Writing in Foreign Affairs magazine, Stephen Biddle proposes a new silver bullet in Iraq, one that has the good sense to argue that revisiting the experience of Vietnam makes no sense at all. Biddle observes that whereas Vietnam was a "Maoist people's war" whose goal was national liberation, in Iraq what is taking place is something quite different: a communal civil war. Therefore, "Iraqization", which the United States is implementing today, comes in a very different context than "Vietnamization", which the Nixon administration tried to apply after 1968 (though Biddle only briefly touches on whether Vietnamization was a success, therefore worth imitating).
Biddle's argument is that building up the Iraqi army and security forces (as the U.S. did in South Vietnam) is likely to generate more instability than the contrary, since these institutions have been mainly filled by people linked to Shiite and Kurdish political parties, and are therefore perceived by Sunnis as threats. Rather than urge an acceleration of the process to expand the army and police, Biddle insists it must be slowed down until a broad political accord between Arab Sunnis, Shiites and Kurds is reached. He also proposes that the U.S. "threaten to manipulate the military balance of power among Sunnis, Shiites, and Kurds to coerce them to negotiate" such a compromise.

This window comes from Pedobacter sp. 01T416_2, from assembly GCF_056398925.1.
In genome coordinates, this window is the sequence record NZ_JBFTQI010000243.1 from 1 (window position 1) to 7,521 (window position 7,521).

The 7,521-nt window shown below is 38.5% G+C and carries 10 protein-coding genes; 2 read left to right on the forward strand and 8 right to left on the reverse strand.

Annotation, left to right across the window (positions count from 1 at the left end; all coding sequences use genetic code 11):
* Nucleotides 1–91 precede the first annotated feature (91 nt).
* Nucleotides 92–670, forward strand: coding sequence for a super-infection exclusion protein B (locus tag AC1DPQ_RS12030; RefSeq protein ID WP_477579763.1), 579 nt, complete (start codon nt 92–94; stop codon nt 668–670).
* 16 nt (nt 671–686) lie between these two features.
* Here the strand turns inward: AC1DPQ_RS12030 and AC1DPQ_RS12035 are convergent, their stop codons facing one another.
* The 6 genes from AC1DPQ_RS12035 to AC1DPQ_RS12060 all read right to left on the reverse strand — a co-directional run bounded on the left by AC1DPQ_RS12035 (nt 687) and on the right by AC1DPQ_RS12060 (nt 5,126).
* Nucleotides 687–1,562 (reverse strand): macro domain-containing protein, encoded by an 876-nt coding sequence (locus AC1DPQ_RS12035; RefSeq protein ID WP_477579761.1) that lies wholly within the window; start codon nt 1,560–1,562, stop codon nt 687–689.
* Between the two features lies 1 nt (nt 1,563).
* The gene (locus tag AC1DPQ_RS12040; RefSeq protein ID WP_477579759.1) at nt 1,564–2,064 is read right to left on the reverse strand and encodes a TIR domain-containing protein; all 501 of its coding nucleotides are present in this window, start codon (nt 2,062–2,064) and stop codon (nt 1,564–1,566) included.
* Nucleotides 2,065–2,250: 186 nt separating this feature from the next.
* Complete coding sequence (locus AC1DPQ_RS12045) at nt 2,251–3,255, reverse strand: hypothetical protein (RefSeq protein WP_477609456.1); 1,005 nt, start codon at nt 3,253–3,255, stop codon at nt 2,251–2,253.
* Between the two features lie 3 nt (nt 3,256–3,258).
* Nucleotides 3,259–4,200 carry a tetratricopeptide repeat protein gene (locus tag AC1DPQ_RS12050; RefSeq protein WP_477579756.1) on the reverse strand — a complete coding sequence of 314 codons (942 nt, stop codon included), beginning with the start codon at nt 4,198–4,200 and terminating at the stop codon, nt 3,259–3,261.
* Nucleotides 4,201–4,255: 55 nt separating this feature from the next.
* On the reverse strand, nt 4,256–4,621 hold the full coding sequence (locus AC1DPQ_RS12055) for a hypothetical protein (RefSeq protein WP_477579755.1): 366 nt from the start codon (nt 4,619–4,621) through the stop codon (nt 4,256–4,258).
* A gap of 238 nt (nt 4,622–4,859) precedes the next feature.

Finally, he proposes that the Americans "avoid setting any more arbitrary deadlines for democratization." While democracy is the long-term goal, in the present fragmented context too much of it will only exacerbate sectarianism. Better to move toward constitutional compromise first, in order to give a democratic system more solid foundations. As Biddle writes: "Resolving the country's communal security problems must take priority over bringing self-determination to the Iraqi people–or the democracy that many hope for will never emerge."
While Biddle doesn't unpack what he means by "manipulating the balance of power" between the communities (though he may have Bosnia in mind, where Muslims and Croats were allowed to re-establish a military equilibrium with the winning Serbs, as an effort to push the latter to what would become the Dayton accord), he is indeed correct that Iraqization is a policy that fails to address the real issue in Iraq today–the minority syndrome. It is bound to fail, moreover, if its only aim is to ease an American drawdown of forces. (In that context, read Joel Rayburn's essay in the same issue of the magazine on the pitfalls of Britain's pullout of Iraq, and its parallelisms with the U.S. situation.)